With 20 minutes left on the clock the change we expected was made, Taylor making his long-awaited return. Have to say I was a little surprised that it was Leko who made way. Not that he was having much of an influence but as I’d have liked to see what we might have done with him and Bonne either side of Taylor (and shortly after Doughty was replaced by Vennings). The change lifted the crowd again and we went looking for the winner.

And we did produce two moments when it might have come. First, good work down the left involving Gallagher and Bonne produced a low cross just behind Taylor but running onto it was Solly. He hit the shot well but a defender threw himself in the way to block. Then arguably the game’s defining moment as a ball into their box was deflected up and Sarr and Taylor seemed to combine to get it over the line. However, the linesman’s flag had gone up well before the ball was in the net. Seems Bowyer is saying it should have been a goal, I’d have to see it again.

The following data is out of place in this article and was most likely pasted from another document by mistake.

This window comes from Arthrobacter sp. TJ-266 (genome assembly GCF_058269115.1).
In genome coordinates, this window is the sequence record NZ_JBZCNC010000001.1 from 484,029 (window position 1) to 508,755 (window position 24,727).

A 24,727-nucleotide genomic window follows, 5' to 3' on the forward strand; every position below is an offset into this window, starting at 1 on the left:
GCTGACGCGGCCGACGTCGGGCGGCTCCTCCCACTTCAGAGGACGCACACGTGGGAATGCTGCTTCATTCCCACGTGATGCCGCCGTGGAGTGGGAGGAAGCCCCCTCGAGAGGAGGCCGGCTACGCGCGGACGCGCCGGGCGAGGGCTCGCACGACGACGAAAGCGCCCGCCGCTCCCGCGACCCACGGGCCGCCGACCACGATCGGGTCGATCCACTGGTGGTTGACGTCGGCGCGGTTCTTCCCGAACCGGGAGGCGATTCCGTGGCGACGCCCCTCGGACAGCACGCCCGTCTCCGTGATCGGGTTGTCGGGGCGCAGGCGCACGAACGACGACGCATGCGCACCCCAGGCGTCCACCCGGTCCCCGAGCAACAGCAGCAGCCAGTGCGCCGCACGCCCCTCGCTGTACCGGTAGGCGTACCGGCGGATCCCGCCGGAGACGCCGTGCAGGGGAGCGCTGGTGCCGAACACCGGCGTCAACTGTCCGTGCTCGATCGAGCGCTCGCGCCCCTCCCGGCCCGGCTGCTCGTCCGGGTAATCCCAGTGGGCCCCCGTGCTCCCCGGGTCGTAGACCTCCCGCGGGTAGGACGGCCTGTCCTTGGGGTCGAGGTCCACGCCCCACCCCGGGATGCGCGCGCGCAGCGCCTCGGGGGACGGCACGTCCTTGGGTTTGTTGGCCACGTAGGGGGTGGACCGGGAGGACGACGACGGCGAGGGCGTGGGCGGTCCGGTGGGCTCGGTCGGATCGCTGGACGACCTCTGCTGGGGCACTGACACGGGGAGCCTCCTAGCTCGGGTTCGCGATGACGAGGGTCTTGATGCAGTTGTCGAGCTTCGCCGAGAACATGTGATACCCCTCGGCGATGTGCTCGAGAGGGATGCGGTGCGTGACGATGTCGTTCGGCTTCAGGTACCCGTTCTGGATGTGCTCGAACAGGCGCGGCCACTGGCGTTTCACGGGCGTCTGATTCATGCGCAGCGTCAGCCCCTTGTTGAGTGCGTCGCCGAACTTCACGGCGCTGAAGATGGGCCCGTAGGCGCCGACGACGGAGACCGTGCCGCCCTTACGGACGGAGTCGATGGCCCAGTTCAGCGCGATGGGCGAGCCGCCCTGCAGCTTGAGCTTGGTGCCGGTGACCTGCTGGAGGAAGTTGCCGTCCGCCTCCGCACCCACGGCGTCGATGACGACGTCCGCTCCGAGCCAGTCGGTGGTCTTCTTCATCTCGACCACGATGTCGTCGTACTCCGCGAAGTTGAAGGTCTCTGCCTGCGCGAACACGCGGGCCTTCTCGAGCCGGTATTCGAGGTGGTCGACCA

Huddersfield did themselves have a moment or two in the final 20 mins, including one situation when their guys were lined up on the left side of our box in isolation only for the ball not to find a way through to them. But in that final 20 period there was really only one side looking to win the game – and looking likely to.

Into three minutes of stoppage time and it looked like we’d have to take the point. But a move down their left saw the ball covered by Solly, should have been a routine clearance. Instead he rather lamely knocked it out straight to their guy, who advanced and put in another low cross. Like the two before it early in the half the ball in was hit well and this time Phillips could do nothing about it. And shortly after the final whistle went.